Take the 2-minute tour ×
English Language & Usage Stack Exchange is a question and answer site for linguists, etymologists, and serious English language enthusiasts. It's 100% free, no registration required.

I’m a regular reader of New York Times columnist, Maureen Dowd’s column, which provides me with lot of input of contemporary English expressions that I cannot learn from ordinary English text books and readings.

Today’s (February 14) New York Times carries her article titled “That Old Black Magic” starting with the following statement:

As though Bill Donohue didn’t have enough to be cranky about.

The perpetually apoplectic Catholic League president is on the rampage about President Obama trying to make sure women working at Catholic institutions get insurance coverage for birth control.

What’s wrong with the rhythm method anyway? That’s how I got here.

I wonder if the first line and the second copy block is a single sentence connected with the conjunction, “As though.”

Why did she put a period after “be cranky about” and separated it from the following line, “The perpetually apoplectic Catholic League president is on the rampage ...” with a space.

Are they separate sentences? If so, what is the function of “As though”? Is this Dowd’s special writing style?

share|improve this question
    
By most reckonings, "As though/if X" isn't a "sentence" - it's a clause which in this case would normally be followed by something else also causing Donohue to be cranky. But there's no law saying every sentence must be complete and "self-contained". If there were, oP's final sentence would be invalid, since it doesn't tell us what "this" refers to. –  FumbleFingers Feb 15 '12 at 22:29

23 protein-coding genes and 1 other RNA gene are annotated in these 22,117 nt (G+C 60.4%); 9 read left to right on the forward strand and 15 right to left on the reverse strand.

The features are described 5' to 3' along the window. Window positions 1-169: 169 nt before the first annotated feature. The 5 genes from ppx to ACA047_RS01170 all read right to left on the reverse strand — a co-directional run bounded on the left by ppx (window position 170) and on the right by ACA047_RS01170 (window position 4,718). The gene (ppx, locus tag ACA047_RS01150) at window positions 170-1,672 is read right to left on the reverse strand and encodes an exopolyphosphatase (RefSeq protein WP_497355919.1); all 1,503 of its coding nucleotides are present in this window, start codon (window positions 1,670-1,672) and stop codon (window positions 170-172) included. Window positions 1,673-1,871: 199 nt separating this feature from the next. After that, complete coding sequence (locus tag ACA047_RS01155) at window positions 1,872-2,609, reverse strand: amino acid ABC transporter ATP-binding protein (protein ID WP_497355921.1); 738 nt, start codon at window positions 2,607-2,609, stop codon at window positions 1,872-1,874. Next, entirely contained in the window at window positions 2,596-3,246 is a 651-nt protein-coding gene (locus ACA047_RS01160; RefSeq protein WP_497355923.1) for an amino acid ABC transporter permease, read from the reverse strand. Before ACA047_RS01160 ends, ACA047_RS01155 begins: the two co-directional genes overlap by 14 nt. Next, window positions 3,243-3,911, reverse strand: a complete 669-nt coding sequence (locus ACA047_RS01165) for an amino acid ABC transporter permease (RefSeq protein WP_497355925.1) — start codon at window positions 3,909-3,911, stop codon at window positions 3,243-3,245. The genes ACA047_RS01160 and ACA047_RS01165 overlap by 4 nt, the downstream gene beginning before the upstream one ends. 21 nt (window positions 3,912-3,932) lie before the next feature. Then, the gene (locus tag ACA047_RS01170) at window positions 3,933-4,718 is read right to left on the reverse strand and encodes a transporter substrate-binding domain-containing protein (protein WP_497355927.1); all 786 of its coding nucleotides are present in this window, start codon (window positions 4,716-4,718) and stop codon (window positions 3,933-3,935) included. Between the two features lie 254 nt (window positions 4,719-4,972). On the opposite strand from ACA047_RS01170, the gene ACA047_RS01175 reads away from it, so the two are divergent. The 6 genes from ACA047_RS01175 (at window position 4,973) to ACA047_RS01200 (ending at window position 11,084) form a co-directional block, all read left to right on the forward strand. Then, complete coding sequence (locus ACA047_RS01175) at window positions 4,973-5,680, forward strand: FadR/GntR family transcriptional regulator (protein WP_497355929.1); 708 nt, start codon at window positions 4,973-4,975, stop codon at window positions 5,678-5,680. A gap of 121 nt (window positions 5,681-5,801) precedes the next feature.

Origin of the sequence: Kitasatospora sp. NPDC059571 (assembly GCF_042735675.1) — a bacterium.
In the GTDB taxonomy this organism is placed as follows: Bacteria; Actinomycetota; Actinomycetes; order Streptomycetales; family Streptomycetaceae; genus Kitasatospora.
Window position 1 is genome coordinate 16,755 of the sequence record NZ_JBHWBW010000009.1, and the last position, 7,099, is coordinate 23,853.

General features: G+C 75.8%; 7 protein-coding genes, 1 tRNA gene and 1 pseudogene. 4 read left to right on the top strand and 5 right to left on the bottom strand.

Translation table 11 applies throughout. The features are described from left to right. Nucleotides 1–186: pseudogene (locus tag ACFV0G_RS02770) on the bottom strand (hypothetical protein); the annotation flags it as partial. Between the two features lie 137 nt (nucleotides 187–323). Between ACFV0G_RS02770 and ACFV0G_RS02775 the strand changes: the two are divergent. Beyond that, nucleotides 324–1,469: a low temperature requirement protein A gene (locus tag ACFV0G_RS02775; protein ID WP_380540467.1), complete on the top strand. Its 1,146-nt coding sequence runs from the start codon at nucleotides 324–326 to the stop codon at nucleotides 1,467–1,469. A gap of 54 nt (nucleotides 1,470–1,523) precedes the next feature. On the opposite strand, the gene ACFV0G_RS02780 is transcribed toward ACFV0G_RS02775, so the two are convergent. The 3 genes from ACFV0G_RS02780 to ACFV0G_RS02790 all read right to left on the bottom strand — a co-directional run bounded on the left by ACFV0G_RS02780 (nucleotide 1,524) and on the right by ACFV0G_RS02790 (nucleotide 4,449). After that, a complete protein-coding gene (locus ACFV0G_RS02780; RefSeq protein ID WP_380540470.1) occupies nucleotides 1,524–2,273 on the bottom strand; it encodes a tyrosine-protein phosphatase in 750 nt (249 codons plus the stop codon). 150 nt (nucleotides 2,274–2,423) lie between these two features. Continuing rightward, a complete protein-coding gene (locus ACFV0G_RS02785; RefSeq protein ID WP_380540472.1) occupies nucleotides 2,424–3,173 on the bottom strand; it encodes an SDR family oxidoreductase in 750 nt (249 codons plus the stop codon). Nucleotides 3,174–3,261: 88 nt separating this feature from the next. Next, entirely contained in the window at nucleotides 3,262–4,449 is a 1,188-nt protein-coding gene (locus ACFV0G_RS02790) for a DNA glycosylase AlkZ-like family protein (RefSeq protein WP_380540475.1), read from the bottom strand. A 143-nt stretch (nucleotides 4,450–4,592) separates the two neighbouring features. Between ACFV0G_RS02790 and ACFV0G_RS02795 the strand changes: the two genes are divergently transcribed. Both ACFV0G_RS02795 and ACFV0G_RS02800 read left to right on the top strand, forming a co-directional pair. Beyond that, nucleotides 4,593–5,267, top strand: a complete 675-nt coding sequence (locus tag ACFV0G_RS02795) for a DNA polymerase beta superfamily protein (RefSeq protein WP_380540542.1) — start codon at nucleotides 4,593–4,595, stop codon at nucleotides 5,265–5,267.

That is journalese for you, not necessarily formal grammar. It makes a stronger "statement" than a grammatically correct and complete sentence. –  Kris Oct 22 '12 at 11:04

1 Answer 1

up vote 4 down vote accepted

The idea was to make the reader pause and think about all the things Bill Donohue has to be cranky about. She wanted her reader in a very particular frame of mind as they go into that next paragraph.

share|improve this answer
2  
I agree. This is an example of good writing that isn't grammatically correct; it is done on purpose and is effective. You get a perfect picture of the person speaking. The whole section made me laugh! –  Julia Feb 15 '12 at 16:47

Your Answer

 
discard

By posting your answer, you agree to the privacy policy and terms of service.

Not the answer you're looking for? Browse other questions tagged or ask your own question.